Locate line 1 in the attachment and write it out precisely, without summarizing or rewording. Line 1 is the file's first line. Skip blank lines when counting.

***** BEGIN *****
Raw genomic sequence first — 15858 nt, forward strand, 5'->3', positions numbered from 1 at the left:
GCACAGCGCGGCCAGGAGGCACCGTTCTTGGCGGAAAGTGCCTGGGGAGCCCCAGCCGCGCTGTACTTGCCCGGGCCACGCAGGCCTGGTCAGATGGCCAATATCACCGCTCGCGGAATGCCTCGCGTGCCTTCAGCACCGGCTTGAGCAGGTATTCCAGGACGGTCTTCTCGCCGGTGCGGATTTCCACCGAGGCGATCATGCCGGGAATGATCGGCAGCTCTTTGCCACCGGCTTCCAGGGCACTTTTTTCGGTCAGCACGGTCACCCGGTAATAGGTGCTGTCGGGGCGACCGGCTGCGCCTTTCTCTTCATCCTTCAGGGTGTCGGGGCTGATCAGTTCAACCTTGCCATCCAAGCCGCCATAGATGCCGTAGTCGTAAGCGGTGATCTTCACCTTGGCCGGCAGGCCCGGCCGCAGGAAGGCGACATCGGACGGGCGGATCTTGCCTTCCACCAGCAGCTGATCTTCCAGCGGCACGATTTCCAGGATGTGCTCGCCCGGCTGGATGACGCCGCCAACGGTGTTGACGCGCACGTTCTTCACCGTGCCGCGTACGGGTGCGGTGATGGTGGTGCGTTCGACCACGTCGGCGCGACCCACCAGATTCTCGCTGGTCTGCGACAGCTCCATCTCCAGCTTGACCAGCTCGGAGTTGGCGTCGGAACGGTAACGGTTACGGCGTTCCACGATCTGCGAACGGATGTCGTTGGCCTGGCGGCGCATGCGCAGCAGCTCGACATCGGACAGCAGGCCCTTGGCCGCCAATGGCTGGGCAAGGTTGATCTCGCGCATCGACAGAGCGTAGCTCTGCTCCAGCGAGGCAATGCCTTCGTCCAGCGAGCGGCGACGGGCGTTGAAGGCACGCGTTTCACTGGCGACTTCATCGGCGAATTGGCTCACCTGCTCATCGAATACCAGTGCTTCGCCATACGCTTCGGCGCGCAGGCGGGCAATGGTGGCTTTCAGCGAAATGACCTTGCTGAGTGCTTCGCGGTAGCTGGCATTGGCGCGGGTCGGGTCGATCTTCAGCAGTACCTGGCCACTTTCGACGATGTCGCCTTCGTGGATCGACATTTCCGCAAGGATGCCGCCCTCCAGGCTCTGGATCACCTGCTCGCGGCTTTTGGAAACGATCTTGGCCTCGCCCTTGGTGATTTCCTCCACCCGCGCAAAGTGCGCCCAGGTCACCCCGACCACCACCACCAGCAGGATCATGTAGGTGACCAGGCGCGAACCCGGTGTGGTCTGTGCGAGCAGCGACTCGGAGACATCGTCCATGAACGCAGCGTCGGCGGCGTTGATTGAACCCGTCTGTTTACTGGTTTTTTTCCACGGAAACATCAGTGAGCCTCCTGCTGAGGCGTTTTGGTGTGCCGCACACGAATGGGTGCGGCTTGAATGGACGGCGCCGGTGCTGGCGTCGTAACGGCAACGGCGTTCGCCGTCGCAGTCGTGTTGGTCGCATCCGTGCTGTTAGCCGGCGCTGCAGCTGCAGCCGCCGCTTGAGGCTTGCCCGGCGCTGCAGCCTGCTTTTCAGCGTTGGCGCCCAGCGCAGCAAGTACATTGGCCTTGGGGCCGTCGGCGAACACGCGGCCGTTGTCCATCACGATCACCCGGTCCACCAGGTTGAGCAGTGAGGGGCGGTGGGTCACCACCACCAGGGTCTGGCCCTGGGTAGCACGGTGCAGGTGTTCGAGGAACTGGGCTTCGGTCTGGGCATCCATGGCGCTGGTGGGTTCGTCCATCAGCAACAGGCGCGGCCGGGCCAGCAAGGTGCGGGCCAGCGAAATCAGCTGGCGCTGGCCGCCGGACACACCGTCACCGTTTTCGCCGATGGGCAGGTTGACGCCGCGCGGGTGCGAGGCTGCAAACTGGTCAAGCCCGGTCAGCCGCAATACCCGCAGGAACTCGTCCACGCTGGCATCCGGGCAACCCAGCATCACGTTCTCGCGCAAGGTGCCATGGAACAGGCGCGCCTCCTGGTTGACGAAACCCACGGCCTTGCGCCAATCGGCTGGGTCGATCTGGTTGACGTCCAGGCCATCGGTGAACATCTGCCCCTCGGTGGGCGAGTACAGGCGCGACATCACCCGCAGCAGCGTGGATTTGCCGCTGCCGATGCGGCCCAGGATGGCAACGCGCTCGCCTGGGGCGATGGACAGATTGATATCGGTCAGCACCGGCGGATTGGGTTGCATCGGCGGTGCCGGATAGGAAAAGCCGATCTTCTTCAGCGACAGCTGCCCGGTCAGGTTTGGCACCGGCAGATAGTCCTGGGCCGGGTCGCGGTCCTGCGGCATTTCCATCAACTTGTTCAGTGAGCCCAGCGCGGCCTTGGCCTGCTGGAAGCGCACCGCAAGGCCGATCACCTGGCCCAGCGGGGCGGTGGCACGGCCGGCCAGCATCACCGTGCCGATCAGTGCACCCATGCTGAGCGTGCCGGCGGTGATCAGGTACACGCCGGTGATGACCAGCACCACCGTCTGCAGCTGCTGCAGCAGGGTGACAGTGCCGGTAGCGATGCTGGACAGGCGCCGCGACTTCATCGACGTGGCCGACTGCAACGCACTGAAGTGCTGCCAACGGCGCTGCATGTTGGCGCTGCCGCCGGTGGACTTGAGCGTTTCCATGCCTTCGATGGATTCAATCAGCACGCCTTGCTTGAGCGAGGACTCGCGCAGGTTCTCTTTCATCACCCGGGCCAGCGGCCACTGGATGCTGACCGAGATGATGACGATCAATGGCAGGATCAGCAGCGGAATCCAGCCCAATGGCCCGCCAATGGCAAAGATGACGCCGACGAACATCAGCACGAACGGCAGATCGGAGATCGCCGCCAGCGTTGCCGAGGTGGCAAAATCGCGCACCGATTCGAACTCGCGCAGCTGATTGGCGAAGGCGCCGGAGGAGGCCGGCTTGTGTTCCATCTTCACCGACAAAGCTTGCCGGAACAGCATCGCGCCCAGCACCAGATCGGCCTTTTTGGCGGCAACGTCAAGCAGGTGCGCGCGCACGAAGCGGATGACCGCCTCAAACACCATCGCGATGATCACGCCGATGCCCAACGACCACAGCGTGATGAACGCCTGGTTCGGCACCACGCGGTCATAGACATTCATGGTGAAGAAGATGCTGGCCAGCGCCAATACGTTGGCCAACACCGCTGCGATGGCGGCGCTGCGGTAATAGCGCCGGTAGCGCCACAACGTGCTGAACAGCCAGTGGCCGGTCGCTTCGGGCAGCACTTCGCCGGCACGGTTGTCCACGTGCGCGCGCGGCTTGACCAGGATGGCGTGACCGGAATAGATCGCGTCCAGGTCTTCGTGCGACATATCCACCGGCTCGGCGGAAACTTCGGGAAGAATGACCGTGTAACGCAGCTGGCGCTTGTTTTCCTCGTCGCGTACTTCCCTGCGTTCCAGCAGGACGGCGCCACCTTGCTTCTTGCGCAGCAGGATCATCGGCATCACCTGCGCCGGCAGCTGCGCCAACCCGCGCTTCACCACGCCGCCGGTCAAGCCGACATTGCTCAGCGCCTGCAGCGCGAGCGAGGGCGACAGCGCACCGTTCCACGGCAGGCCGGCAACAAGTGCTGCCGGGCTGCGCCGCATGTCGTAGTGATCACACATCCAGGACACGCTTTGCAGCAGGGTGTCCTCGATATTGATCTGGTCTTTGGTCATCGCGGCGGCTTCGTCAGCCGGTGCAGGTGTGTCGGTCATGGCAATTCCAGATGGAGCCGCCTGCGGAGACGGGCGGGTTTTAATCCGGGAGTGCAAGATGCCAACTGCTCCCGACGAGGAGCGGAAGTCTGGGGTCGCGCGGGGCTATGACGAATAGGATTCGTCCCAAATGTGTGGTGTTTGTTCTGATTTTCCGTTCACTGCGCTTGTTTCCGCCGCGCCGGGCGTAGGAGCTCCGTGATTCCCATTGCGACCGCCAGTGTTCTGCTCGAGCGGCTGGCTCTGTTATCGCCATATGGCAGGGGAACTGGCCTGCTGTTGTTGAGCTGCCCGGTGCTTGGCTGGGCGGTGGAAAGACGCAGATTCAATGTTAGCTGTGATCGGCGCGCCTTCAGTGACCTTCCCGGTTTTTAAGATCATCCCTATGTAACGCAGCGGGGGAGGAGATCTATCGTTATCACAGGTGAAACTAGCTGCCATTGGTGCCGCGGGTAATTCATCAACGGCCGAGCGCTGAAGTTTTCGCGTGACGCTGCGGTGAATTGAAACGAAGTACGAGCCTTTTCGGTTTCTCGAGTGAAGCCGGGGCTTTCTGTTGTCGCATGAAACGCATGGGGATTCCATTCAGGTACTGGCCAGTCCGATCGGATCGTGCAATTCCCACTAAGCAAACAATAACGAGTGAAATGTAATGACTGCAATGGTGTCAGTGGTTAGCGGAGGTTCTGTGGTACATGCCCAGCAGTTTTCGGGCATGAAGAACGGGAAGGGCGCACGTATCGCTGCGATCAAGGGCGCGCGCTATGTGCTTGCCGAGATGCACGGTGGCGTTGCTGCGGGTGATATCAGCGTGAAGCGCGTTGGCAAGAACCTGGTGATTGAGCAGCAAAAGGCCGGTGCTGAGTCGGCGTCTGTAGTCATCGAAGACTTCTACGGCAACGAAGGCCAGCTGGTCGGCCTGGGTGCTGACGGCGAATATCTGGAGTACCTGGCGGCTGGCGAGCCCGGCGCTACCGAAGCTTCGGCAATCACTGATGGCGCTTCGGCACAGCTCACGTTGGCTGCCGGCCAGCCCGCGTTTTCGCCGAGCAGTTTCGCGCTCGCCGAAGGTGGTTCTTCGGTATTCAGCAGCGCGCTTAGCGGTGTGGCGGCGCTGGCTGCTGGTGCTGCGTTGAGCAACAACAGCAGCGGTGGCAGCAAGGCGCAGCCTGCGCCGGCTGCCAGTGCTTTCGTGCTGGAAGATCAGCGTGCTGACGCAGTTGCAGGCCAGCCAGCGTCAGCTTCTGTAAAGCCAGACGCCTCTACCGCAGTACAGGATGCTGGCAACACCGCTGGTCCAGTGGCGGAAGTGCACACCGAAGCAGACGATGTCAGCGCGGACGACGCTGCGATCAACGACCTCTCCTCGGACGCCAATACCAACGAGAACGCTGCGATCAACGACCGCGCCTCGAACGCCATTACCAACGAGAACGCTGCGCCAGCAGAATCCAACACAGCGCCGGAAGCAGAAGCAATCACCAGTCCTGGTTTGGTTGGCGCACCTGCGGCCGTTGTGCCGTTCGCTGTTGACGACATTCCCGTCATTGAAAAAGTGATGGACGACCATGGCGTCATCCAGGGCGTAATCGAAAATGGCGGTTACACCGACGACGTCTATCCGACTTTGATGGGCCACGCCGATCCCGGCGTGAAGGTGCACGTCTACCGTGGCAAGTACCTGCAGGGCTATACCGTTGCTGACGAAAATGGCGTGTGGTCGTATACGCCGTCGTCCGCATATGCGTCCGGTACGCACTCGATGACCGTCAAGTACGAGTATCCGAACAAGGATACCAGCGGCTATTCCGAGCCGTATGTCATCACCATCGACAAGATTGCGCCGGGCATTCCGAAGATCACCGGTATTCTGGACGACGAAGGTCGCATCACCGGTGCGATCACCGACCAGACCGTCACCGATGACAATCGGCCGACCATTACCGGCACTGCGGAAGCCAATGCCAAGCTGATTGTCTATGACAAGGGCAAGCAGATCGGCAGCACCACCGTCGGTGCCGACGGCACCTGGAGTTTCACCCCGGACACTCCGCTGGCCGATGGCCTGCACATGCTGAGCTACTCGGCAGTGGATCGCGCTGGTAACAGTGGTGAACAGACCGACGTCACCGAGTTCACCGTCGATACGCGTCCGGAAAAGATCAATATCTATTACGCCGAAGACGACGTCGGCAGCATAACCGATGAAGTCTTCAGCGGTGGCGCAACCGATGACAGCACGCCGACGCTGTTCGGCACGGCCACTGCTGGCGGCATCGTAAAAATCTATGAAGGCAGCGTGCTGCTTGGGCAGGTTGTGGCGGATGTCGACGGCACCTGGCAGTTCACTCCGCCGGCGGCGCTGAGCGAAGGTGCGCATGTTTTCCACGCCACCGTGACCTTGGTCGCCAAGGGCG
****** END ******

Raw genomic sequence first — 15858 nt, forward strand, 5'->3', positions numbered from 1 at the left: